The Adam's Peak or Sri Pada in Sanskrit, is a mountain sacred to Buddhists, Hindus, Muslims and Christians. On the summit, guarded in a temple, there is a footprint, 1 meter and 80 centimetres long. For Buddhists it is Buddha’s footprint, for the Hindus is that of Shiva, for Christians and Muslims is the trace left by Adam at the time of landing, after his expulsion from Eden. And here I must open a parenthesis. As a child, I was taught that, because of the above mentioned Adam’s greed, women will give birth in great pain, while men (me too, that is) through hard work will eat. And in Sri Lanka instead? Here No, here the
punishment for Adam's apple theft (and hence for humanity) is to end up on this beautiful mountain! I really do not remember Don Ferdinando (so was called my parish’s priest) saying that our punishment would be trekking in the Abruzzo National Park. No, I don’t remember it at all. He said that "through hard work you will eat". And he looked very serious (well, he always did, anyway). Obvious that apples are nowadays more expensive in Sri Lanka than in Italy.
However, at 2am Santhe, the guesthouse’s owner, came and woke me up, as I’d requested. I had breakfast on automatic pilot, thinking that I had spent the last 13 hours either sleeping or eating. At 3am I started, refreshed, awake in the cool night of the Dambhoulie’s 1300 meters above sea level. The Adam's Peak measures 2200 meters. 900 meters of altitude difference to climb, that is. According to the basic rule of trekking, you climb 300 meters per hour, hence I would have needed three hours to complete the ascent. I’d be there at 6, too late maybe to enjoy dawn from the top. So I decided to push as a true mountain-man. I overtook dozens of
tourists firsts, tourists and pilgrims later. I only took two short breaks. In the first one, 45 minutes into the trek, a group of "stewards" offered me a sort of hot potion, I thought it was tea, but it was a very strong infusion made of ginger, chilli and God only knows what else. Had I gone through anti-doping test on the summit I would have certainly resulted “positive”. And away I walked. I completed the ascent in 2 hours straight, and was on the top by 5. It was good, so I had time to walk down part of the spectacular western side (very few people climb from that side), go back to the top and still have time to find place on the never completed balcony of a partially built house. From there I dominated both the east and the north with its mountains as far as the eye could see. It was still dark and it was cold.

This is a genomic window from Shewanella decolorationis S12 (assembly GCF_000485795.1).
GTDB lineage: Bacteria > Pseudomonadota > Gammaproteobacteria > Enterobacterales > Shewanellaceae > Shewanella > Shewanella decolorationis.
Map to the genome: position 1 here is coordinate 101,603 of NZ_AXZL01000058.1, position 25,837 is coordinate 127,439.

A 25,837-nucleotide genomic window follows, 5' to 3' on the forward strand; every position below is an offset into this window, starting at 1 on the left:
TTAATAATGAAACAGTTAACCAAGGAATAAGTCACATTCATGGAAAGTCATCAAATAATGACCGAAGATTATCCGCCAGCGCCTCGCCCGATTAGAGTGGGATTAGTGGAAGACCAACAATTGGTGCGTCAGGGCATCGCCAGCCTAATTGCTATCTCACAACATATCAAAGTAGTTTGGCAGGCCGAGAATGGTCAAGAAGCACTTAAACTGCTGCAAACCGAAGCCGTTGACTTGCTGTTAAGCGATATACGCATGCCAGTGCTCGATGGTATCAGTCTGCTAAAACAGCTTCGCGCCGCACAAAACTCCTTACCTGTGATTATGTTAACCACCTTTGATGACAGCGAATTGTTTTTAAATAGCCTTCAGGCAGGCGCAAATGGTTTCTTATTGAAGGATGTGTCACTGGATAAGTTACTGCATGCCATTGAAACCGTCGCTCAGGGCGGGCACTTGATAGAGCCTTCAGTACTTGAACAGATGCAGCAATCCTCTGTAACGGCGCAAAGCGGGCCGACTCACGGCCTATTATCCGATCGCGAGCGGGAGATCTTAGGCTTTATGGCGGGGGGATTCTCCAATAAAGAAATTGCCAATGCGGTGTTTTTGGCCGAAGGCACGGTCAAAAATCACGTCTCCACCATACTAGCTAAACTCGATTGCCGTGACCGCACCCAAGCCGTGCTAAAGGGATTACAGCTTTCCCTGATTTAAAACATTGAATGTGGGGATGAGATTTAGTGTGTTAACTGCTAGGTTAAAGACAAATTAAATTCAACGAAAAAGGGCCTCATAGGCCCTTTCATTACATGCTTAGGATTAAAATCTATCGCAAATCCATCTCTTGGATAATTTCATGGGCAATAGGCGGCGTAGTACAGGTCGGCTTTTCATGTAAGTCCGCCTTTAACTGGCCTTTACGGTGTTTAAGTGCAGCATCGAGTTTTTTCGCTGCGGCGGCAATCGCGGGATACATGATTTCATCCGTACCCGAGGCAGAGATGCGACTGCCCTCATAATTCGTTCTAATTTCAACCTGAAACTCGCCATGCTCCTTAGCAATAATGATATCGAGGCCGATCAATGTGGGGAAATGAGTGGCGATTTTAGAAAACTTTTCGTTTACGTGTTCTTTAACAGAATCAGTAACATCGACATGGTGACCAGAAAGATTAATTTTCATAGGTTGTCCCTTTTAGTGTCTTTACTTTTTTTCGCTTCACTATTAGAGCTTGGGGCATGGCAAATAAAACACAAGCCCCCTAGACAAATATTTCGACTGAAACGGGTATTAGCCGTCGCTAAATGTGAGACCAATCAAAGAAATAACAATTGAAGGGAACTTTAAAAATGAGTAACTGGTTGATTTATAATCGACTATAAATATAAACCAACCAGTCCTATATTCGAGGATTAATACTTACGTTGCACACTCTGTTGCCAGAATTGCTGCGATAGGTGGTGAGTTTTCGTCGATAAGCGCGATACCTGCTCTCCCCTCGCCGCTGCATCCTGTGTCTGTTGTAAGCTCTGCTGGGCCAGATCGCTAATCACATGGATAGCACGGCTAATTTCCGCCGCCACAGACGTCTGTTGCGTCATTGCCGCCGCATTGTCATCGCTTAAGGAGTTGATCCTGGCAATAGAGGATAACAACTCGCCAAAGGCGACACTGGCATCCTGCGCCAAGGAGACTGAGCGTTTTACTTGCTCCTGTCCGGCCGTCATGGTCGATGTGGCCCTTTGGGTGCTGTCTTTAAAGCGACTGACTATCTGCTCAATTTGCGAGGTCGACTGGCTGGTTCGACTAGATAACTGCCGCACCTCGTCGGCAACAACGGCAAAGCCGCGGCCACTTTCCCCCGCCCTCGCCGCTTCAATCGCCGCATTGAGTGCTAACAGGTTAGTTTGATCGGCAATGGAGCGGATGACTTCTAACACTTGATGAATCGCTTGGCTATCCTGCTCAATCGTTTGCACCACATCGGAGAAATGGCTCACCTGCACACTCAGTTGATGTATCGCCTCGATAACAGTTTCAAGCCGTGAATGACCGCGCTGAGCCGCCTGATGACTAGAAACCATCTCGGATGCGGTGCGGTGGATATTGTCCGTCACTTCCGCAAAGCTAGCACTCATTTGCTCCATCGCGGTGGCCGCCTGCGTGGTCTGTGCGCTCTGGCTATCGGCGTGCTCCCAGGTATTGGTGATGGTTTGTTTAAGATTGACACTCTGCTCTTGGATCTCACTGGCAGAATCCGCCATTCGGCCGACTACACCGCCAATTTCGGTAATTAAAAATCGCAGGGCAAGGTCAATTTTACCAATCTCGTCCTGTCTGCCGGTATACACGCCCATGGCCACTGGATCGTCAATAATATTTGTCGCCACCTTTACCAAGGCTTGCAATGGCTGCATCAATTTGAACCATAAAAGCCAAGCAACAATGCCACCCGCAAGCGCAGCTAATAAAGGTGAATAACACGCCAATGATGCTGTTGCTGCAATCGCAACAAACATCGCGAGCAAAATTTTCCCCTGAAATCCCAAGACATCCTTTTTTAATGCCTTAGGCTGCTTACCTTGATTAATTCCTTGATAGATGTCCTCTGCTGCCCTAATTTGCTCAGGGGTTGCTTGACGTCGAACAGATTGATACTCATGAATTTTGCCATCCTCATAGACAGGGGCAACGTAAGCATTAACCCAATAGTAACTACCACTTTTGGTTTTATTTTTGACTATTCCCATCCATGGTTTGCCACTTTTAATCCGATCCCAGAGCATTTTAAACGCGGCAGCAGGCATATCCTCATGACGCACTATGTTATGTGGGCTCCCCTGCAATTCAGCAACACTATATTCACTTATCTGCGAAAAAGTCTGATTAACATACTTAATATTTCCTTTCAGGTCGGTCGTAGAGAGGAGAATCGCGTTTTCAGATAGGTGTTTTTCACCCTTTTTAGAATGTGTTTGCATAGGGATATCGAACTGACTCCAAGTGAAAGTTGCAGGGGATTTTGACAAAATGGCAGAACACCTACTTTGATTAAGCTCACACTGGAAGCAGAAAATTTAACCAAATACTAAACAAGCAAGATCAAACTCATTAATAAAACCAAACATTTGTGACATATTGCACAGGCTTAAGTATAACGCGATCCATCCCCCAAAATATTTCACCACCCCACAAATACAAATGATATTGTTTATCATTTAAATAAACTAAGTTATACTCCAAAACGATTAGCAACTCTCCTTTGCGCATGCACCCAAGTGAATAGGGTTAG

From the trail, just below me, groups of pilgrims and a few tourists kept pouring. Then a French group arrived, it was led by a not too nice guide. He told me that the place I was sitting
on was reserved for his group and asked me to move. I ignored his request, but the guy was obviously looking for tips and insisted on. Finally I told him that rather than give such an advantageous place up I’d prefer to read in the next morning papers about the unfortunate incident between an Italian tourist and a tourist guide on the Adam’s Peak, with the latter who had accidentally fallen from the cliff. And here I must acknowledge Sinhalese people a quality that Thais are lacking of: the use (and understanding) of rhetoric. In Thailand, that same guide wouldn’t have understood and maybe would have even asked how could I possibly know what was written in next day’s newspapers (and in that case I would have be really forced to give him a push and put an end to his miseries), this one, instead, smiled and for the time being was content with a more defiled location.
Daybreak was fascinating. Thousands of colours that, like in a kaleidoscope, changed the look of the valley below and the more distant horizon at each new glance. It was so good that gone was the cold, gone was the fatigue for the two hours’ walking at brisk pace, gone was the sense of friction with the guide. This was indeed a paradise, and a God who exiles Adam the offender in a place like this can only be good. ITALIANO
La versione italiana di questo articolo è su Vagabondo.net
Link: Sri Pada